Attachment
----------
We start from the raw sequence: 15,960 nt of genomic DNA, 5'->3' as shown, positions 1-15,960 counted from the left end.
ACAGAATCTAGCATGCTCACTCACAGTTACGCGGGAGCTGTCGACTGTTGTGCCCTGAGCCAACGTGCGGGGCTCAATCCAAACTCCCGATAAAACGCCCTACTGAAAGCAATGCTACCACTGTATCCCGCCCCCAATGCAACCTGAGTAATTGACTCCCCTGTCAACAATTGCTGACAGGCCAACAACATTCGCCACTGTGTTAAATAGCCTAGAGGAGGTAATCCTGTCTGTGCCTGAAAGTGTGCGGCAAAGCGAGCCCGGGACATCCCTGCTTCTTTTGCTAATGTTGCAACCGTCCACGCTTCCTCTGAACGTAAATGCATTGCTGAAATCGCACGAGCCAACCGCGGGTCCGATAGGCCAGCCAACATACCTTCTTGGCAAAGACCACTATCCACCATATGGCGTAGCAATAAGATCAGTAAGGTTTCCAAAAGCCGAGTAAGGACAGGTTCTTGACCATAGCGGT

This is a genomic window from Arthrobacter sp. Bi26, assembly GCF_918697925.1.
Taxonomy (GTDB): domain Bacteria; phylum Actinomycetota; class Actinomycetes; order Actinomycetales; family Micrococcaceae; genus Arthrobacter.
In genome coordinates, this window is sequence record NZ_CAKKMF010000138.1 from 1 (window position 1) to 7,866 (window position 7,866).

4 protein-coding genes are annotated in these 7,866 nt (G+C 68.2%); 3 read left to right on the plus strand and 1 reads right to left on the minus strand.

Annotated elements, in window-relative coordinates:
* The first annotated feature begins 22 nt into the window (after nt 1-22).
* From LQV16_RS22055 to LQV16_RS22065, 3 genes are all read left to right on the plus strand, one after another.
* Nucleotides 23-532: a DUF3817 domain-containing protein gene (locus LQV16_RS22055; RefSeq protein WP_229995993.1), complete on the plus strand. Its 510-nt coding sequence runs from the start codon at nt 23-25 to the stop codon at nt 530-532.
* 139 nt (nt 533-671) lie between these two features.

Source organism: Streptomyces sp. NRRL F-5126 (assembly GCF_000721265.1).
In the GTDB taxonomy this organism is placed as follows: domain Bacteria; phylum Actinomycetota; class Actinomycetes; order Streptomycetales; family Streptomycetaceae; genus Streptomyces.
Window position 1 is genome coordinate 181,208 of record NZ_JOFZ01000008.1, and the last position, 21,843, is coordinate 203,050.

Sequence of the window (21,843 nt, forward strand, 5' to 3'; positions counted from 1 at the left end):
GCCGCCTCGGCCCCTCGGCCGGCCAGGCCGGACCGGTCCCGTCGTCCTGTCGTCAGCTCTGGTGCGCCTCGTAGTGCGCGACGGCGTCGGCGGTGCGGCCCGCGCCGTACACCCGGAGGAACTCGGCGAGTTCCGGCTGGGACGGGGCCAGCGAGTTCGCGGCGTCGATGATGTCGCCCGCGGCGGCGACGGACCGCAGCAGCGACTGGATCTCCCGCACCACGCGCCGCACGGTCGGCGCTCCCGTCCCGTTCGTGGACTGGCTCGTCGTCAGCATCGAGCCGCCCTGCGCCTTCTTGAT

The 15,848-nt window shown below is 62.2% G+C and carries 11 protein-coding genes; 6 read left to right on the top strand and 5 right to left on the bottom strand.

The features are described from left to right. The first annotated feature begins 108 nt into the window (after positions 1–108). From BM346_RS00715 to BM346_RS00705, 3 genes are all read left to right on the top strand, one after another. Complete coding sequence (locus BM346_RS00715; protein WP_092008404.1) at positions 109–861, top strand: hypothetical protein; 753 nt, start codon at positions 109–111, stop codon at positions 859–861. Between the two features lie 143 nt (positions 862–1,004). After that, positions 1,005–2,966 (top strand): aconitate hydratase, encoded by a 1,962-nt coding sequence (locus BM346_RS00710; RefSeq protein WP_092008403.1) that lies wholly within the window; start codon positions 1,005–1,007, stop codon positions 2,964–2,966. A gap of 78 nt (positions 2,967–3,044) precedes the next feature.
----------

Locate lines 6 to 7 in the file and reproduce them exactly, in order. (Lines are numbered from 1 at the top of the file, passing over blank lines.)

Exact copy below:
4 protein-coding genes are annotated in these 7,866 nt (G+C 68.2%); 3 read left to right on the plus strand and 1 reads right to left on the minus strand.

Annotated elements, in window-relative coordinates: